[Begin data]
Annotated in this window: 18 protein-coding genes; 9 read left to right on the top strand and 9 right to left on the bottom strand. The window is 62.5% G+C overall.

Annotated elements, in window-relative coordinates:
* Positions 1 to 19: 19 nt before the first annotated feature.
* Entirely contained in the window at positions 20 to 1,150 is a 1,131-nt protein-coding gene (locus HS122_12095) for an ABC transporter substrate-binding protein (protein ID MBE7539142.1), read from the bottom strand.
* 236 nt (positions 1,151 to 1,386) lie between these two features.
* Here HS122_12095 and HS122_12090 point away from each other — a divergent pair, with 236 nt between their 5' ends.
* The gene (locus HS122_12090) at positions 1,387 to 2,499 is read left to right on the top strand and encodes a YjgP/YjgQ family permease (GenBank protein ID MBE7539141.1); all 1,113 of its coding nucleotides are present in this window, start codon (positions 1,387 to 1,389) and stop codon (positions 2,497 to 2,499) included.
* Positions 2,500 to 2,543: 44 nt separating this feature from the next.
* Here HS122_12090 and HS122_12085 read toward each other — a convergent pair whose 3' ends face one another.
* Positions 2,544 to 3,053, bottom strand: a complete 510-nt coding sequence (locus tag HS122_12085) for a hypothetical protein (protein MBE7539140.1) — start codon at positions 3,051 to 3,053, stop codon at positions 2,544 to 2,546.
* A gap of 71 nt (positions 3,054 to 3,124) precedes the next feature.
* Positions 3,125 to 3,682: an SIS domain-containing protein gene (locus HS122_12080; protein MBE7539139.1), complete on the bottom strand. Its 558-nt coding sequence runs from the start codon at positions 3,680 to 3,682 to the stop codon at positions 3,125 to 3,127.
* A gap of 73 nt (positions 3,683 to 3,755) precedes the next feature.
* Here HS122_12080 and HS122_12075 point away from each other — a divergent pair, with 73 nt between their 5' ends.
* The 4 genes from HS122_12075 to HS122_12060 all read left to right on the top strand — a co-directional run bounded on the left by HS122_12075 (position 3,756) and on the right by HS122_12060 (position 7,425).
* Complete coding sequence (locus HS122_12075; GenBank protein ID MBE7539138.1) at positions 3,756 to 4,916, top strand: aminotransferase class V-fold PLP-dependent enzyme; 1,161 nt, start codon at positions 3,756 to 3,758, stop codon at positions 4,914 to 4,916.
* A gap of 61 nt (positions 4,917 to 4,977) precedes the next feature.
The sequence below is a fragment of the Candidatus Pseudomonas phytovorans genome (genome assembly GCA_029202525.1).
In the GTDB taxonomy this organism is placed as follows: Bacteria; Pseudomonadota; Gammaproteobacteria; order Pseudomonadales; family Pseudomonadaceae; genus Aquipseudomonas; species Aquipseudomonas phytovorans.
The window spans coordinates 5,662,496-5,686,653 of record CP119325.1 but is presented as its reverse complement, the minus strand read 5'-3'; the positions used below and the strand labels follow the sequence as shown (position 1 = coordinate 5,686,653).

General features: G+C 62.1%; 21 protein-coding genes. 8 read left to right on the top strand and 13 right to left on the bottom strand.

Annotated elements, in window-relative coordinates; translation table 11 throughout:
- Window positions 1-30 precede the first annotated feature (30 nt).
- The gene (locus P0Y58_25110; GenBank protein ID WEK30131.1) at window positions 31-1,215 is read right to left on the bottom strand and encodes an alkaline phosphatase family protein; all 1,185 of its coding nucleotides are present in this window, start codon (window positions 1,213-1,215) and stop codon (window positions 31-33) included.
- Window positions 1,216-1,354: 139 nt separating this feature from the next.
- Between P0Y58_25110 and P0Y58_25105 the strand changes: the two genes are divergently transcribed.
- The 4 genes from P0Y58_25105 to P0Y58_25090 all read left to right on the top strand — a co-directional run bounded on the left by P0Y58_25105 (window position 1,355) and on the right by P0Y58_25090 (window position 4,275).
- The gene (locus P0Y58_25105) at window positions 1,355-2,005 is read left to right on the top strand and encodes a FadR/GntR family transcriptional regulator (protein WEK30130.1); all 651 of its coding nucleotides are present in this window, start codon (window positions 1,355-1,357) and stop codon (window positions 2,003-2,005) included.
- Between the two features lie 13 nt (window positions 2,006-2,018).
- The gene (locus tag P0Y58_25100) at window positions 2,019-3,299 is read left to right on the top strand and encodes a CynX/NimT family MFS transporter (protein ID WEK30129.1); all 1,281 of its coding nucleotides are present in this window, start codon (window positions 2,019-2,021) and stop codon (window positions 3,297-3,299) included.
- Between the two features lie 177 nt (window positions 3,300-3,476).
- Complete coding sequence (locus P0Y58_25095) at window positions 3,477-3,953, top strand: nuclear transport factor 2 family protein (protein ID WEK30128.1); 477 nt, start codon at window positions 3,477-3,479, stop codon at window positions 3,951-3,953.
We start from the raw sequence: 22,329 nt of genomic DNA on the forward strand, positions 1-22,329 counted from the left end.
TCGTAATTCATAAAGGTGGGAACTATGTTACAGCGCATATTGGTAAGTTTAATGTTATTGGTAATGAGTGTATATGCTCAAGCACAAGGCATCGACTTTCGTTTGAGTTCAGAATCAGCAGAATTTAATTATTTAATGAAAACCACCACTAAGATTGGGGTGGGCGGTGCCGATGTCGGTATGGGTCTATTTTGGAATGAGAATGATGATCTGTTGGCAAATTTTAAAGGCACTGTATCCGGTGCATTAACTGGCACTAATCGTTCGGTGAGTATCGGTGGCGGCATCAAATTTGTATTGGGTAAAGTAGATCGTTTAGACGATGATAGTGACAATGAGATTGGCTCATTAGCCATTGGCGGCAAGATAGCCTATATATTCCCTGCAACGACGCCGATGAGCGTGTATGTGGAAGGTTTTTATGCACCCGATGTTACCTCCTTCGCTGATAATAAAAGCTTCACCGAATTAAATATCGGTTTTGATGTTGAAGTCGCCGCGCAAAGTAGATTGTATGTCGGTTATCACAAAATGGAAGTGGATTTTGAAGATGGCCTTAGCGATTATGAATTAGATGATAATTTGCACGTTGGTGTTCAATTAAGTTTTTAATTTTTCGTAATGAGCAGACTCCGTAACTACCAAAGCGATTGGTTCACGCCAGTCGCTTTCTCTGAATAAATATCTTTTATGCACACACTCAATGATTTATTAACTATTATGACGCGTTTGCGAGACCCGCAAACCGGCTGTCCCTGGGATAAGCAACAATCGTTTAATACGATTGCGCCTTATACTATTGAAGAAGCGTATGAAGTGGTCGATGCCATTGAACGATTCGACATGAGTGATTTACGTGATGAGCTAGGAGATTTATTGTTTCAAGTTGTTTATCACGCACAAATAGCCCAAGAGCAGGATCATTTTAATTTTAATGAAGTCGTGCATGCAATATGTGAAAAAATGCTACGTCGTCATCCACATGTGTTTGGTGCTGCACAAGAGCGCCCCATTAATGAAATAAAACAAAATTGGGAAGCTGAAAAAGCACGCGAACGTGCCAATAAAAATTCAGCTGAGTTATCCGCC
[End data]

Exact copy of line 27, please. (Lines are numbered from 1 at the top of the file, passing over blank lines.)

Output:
- The 4 genes from P0Y58_25105 to P0Y58_25090 all read left to right on the top strand — a co-directional run bounded on the left by P0Y58_25105 (window position 1,355) and on the right by P0Y58_25090 (window position 4,275).